Abstract

An optical surface edge Bloch mode is an optical state evanescently bound at an edge on a finite-size three-dimensional photonic crystal; the edge is the intersection of two termination planes on the crystal. Low-loss subwavelength-scale edge modes can appear on an 010 edge of a dielectric woodpile within a complete photonic bandgap. The mode area is as small as 0.066 squared half-in-vacuum-wavelengths. The edge mode has field maxima in vacuum near the termination surface, like surface plasmon modes. This edge mode would provide new opportunities of low-loss light localization in a sub-diffraction-limit space without the use of metal.

© 2012 Optical Society of America

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[CrossRef]

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[CrossRef]

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L. Tang and T. Yoshie, IEEE J. Quantum Electron. 47, 1028 (2011).
[CrossRef]

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[CrossRef]

L. Tang and T. Yoshie, J. Vac. Sci. Technol. B 28, 301 (2010).
[CrossRef]

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Weisbuch, C.

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[CrossRef]

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[CrossRef]

L. Tang and T. Yoshie, IEEE J. Quantum Electron. 47, 1028 (2011).
[CrossRef]

L. Tang and T. Yoshie, J. Vac. Sci. Technol. B 28, 301 (2010).
[CrossRef]

Appl. Phys. Lett

J. K. Yang, S. H. Kim, G. H. Kim, H. G. Park, Y. H. Lee, and S. B. Kim, Appl. Phys. Lett 84, 3016 (2004).
[CrossRef]

Appl. Phys. Lett.

T. Lu, Y. Hsiao, W. Ho, and P. Lee, Appl. Phys. Lett. 94, 141110 (2009).
[CrossRef]

IEEE J. Quantum Electron.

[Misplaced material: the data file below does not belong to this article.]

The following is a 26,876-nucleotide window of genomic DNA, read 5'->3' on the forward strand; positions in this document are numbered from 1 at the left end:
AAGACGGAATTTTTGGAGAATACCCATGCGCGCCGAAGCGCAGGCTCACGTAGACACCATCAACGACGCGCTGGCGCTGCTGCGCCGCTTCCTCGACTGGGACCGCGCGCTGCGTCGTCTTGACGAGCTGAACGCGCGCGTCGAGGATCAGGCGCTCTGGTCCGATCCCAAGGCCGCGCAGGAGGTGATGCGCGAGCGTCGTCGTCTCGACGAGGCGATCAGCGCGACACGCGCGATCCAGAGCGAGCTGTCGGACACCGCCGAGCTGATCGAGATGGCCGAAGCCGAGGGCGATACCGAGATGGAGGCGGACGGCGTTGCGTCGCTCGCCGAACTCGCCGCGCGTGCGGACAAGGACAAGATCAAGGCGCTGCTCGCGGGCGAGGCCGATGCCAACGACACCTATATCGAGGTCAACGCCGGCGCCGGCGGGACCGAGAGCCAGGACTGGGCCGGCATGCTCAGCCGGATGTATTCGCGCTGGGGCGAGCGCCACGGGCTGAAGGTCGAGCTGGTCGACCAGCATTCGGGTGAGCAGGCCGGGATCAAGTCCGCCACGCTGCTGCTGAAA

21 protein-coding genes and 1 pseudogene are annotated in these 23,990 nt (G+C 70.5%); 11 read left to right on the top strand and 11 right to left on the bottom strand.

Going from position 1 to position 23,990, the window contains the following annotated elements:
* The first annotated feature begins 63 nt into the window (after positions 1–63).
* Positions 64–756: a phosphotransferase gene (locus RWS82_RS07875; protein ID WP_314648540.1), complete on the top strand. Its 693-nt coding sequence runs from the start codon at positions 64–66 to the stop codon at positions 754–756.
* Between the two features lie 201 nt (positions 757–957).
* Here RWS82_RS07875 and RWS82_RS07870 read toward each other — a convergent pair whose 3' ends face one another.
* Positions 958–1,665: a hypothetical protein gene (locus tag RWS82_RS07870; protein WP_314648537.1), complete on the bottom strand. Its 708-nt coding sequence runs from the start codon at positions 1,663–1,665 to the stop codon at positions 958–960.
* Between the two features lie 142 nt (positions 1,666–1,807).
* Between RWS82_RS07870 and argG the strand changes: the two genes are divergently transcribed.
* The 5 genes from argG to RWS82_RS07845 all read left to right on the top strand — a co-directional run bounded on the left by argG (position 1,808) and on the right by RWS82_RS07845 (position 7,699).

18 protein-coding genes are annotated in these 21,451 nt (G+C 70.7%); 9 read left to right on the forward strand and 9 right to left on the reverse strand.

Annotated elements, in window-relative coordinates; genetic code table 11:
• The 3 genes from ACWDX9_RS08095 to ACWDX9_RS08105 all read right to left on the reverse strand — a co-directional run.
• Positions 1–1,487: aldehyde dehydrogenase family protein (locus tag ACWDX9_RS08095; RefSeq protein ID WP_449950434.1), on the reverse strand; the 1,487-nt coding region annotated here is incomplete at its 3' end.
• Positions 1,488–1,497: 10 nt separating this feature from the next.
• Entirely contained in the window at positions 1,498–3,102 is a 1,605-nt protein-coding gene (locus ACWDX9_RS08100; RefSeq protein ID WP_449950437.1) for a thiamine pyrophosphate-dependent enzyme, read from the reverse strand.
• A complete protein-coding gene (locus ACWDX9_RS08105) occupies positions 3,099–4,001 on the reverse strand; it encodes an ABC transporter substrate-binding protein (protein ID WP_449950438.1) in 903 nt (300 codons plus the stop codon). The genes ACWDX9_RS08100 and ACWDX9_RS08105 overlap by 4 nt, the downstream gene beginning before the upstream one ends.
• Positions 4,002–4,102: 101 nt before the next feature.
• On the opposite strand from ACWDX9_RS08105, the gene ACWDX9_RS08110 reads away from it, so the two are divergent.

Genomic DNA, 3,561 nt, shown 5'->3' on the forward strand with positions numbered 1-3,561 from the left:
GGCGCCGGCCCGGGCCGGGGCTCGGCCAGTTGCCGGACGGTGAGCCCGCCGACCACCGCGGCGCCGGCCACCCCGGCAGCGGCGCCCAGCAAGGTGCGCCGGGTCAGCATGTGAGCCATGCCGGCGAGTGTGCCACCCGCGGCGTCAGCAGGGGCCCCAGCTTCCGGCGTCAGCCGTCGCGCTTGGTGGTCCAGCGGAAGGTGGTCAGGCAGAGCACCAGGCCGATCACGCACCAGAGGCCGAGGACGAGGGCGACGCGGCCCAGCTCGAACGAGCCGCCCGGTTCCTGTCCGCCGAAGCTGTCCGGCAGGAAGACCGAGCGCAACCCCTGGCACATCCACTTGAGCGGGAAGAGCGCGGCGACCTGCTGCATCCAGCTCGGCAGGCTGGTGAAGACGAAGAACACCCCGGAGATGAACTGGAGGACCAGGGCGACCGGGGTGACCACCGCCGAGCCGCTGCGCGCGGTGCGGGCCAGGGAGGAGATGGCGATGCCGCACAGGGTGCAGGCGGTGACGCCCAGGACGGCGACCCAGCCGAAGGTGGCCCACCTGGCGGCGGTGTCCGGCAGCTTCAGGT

L. Tang and T. Yoshie, IEEE J. Quantum Electron. 47, 1028 (2011).
[CrossRef]

J. Opt. Soc. Am.

J. Vac. Sci. Technol. B

L. Tang and T. Yoshie, J. Vac. Sci. Technol. B 28, 301 (2010).
[CrossRef]

Nat. Photonics

A. Tandaechanurat, S. Ishida, D. Guimard, M. Nomura, S. Iwamoto, and Y. Arakawa, Nat. Photonics 5, 91 (2011).
[CrossRef]

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K. Ishizaki and S. Noda, Nature 460, 367 (2009).
[CrossRef]

Opt. Express

Opt. Lett.

Phys. Rev. B

R. Meade, K. Brommer, A. Rappe, and J. Joannopoulos, Phys. Rev. B 44, 10961 (1991).
[CrossRef]

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Figures (3)

Fig. 1.
Fig. 1.

A finite-size woodpile 3D photonic crystal (main figure) and two types of surface plane Bloch modes on a semi-infinite-size woodpile (upper and right panels). Main figure: The finite-size structure shows 4×1×4 unit cells; one unit cell corresponds to two primitive cells [9]. An intersection of (100) and (001) planes forms a 010 edge. Panels: The field profiles of (100) and (001) surface plane modes are shown by using the electric field component that is perpendicular to the termination plane. The 100, 010, and 001 crystal directions are parallel to the x, y, and z axes.

Fig. 2.
Fig. 2.

Surface Bloch modes propagating along the 010 (y) direction on a finite-size woodpile and an edge mode: (a) Dispersion relations of surface modes on a woodpile of 4××4 unit cells and (b) dispersion relations of surface modes appearing only on two intersecting right (100) and top (001) surfaces with (tx,ty)=(0,0). The rest of the modes seen in (a) appear on the other two planes, i.e., the left (100) and the bottom (001) surfaces. Solid black, dashed green, and dotted blue curves are dispersion functions for 010 edge modes, (001) plane modes, and (100) plane modes, respectively. (c) The mode profile (Ex component) of the 010 edge mode at βy=π/a, shown by red points in (a) and (b), viewed from different directions. Red arrows show the propagation direction k. The upper panel in (c) shows the field intensity versus Δx, the distance from the right (100) surface along the horizontal dotted blue line; the right panel shows the field intensity versus Δz, the distance from the top (001) surface along the vertical dotted blue line. The edge mode has field maxima in vacuum near the termination surface.

Fig. 3.
Fig. 3.

Dispersion relations of surface Bloch modes versus lattice termination combination (tx, tz). Modes on a 010 edge, on a top (001) surface, on a right (100) surface, and on both top (100) and right (001) surfaces, shown by solid black, dashed green, dotted blue, and dashed-dotted-dotted red curves, respectively. The white regions are mode gap regions within a complete PBG projected along the propagation direction k. We did not show the cases of tz=1/2 and 3/4 as the structures are equivalent for (tx, tz) and (tx+1/2, tz+1/2).

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